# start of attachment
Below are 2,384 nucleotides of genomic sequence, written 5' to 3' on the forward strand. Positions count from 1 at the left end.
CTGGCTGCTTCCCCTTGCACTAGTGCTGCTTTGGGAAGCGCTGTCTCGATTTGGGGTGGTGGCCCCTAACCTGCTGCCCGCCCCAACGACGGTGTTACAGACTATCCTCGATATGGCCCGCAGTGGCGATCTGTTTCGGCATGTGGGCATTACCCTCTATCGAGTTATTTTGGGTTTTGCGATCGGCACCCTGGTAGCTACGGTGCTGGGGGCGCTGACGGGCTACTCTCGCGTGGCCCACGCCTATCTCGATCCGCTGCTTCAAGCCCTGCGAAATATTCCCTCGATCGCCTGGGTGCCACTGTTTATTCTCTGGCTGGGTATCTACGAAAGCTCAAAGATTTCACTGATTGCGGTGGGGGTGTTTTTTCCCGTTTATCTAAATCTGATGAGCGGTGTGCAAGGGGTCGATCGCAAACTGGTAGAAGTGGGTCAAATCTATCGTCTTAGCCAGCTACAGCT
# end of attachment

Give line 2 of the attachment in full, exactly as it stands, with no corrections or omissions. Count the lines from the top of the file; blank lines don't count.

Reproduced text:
CTGGCTGCTTCCCCTTGCACTAGTGCTGCTTTGGGAAGCGCTGTCTCGATTTGGGGTGGTGGCCCCTAACCTGCTGCCCGCCCCAACGACGGTGTTACAGACTATCCTCGATATGGCCCGCAGTGGCGATCTGTTTCGGCATGTGGGCATTACCCTCTATCGAGTTATTTTGGGTTTTGCGATCGGCACCCTGGTAGCTACGGTGCTGGGGGCGCTGACGGGCTACTCTCGCGTGGCCCACGCCTATCTCGATCCGCTGCTTCAAGCCCTGCGAAATATTCCCTCGATCGCCTGGGTGCCACTGTTTATTCTCTGGCTGGGTATCTACGAAAGCTCAAAGATTTCACTGATTGCGGTGGGGGTGTTTTTTCCCGTTTATCTAAATCTGATGAGCGGTGTGCAAGGGGTCGATCGCAAACTGGTAGAAGTGGGTCAAATCTATCGTCTTAGCCAGCTACAGCT